There is a lot of customization that you get “for free” by studying the UITableViewCell, which I recommend doing. Between the textLabel, detailTextLabel, imageView, and accessoryView, you can solve a lot of problems.

But if we went that route, this would not be a very interesting post! Let’s build a custom view cell from scratch, and see what fun can be had with it.

The cell we’re gonna lay out ends up like this:

  • tableview_cell_example.png

    A custom UITableViewCell

Brief aside

Here’s a weird thing that surprised me while building this demo. I am using view tags, as you’ll see, to reference the subviews of my custom UITableViewCell. I, being a programmer, numbered these “0” to “N-1”, N being the number of subviews.

When run this way, the 0th view was ALWAYS at 0,0, and always stretched to the height of the cell. O_o?

Changing the numbering from 1 to N fixed this. Double ¿O_o?!

If I don’t use a tag at all, and reference the UIImageView using cell.contentView.subviews[0], it also doesn’t have the weird behavior.

The reason is simple: 0 is the default tag number, all the views have that number! So beware tag 0.

Moving on

We will load up a UITableView with some new data, because we’re gonna need some more complicated examples than ol' firsty McLasty



these will be used to reference our cell’s subviews.


class MyApplicationController < UIViewController

def viewDidLoad @data = [ { icon: ‘niftywow’, project: ‘NiftyWow’, description: "Oh you just can’t imagine.”, logos: [‘apple’, ‘github’] }, { icon: ‘amazingwhizbang’, project: ‘AmazingWhizBang’, description: ‘Much cooler than lame stuff.’, logos: [‘apple’, ‘twitter’] }, { icon: ‘woahsupercool’, project: ‘WoahSuperCool’, description: ‘No beer and no TV make Colin something something. No beer and no TV make Colin something something. No beer and no TV make Colin something something.’, logos: [‘twitter’, ‘github’] }, ] @table = UITableView.alloc.initWithFrame [[0, 0], [320, 480]], style: UITableViewStylePlain @table.dataSource = self @table.delegate = self view.addSubview(@table) end

def tableView(tableView, cellForRowAtIndexPath:indexPath) # dequeue or create a cell

return cell


def cellidentifier @@cellidentifier ||= ‘Cell’ end

def tableView(tableView, numberOfRowsInSection: section) case section when 0 @data.length else 0 end end “`

Our cell is going to have 5 subviews:

  1. The icon on the left
  2. The title
  3. The description
  4. Random logo 1
  5. Random logo 2

The frames look like this:

  • tableview_cell_example_frames.png

    Highlighting the frames

In code:

”`ruby def icon_frame [[5, 5], [40, 40]] end

def title_frame [[50, 0], [245, 20]] end

def description_frame [[50, 20], [245, 30]] end

def logo1_frame [[295, 5], [20, 20]] end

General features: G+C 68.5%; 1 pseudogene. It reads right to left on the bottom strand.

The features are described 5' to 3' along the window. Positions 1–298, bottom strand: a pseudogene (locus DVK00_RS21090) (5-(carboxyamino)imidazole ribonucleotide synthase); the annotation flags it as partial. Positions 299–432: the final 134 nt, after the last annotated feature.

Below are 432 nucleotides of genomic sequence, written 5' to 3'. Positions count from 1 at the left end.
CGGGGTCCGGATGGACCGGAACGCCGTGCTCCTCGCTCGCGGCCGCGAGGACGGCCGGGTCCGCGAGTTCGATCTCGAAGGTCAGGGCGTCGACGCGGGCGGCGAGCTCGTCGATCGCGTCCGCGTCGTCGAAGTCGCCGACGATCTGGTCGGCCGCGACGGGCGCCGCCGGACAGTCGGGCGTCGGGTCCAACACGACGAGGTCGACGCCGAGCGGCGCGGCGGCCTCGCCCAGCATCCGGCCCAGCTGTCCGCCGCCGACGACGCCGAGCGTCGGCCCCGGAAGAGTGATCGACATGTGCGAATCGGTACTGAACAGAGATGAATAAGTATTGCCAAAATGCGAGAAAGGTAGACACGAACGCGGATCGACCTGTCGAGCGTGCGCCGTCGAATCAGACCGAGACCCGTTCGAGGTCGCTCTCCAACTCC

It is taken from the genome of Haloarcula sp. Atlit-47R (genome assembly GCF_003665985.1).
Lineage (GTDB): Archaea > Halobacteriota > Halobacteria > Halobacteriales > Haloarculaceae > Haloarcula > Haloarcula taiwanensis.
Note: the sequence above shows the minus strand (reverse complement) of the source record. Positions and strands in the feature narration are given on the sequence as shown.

def logo2_frame [[295, 25], [20, 20]] end “`

With those ready, we can jump into building and styling our views, and if we need to make changes to the positions, we’ve got those separated off.

First, dequeue a cell, or create a new one if that is unsuccessul.

”`ruby def tableView(tableView, cellForRowAtIndexPath:indexPath) cell = tableView.dequeueReusableCellWithIdentifier(cell_identifier)

if not cell cell = UITableViewCell.alloc.initWithStyle( UITableViewCellStyleDefault, reuseIdentifier: cell_identifier) “`

Next create the fives views, and attach them to the cell.contentView. We are only creating the views, we are not assigning the label, image, etc.

The dequeueReusableCellWithIdentifier method is important for memory management. If you had a table with 1000+ rows, memory would become an issue.

But you only ever have 11-ish rows visible at a time, you don’t need to allocate the memory for all these rows at one time, you can reuse existing cells.

The curve ball is that you might get handed a cell that already has content on it, so you have to be diligent about resetting dequeued cells.

God help you if you need to add/remove a view depending on some content. Better to show/hide the view than add/remove it. I won’t be doing this kind of tom-foolery here.

Did I say we are going to create views? Here they are. We’re still in the if not cell block:

”`ruby # the image view, on the left side iconimageview = iconimageview.frame = iconframe iconimageview.tag = ICONTAG cell.contentView.addSubview(iconimageview)

# the product title view, at the top; bigger and black titleview = UILabel.alloc.initWithFrame(titleframe) titleview.font = UIFont.systemFontOfSize(17) titleview.tag = TITLETAG cell.contentView.addSubview(titleview)

# the description, with word wrap on so that it can extend to # the second line, and smaller and gray. descriptionview = UILabel.alloc.initWithFrame(descriptionframe) descriptionview.font = UIFont.systemFontOfSize(12) descriptionview.textColor = UIColor.grayColor descriptionview.lineBreakMode = UILineBreakModeWordWrap descriptionview.numberOfLines = 0 descriptionview.tag = DESCRIPTIONTAG cell.contentView.addSubview(description_view)

# the top logo logo1view = UIImageView.alloc.initWithFrame(logo1frame) logo1view.tag = LOGO1TAG cell.contentView.addSubview(logo1_view)

# the bottom logo logo2view = UIImageView.alloc.initWithFrame(logo2frame) logo2view.tag = LOGO2TAG cell.contentView.addSubview(logo2view) else # the cell did exist # assign the variable names using the tags we assigned above iconimageview = cell.viewWithTag(ICONTAG) titleview = cell.viewWithTag(TITLETAG) descriptionview = cell.viewWithTag(DESCRIPTIONTAG) logo1view = cell.viewWithTag(LOGO1TAG) logo2view = cell.viewWithTag(LOGO2TAG) end “`

All the view building & styling is done, we’ll assign this row’s values to those views.

A quick note about the view tags. View tags are just integers that you can set on subviews, and on the parent view you fetch it with viewWithTag. The only number that is off limits is 0, as mentioned above (you’ll get the first non-tagged view, hardly useful). In other words, setting the tag number to 0 is the same as untagging the view.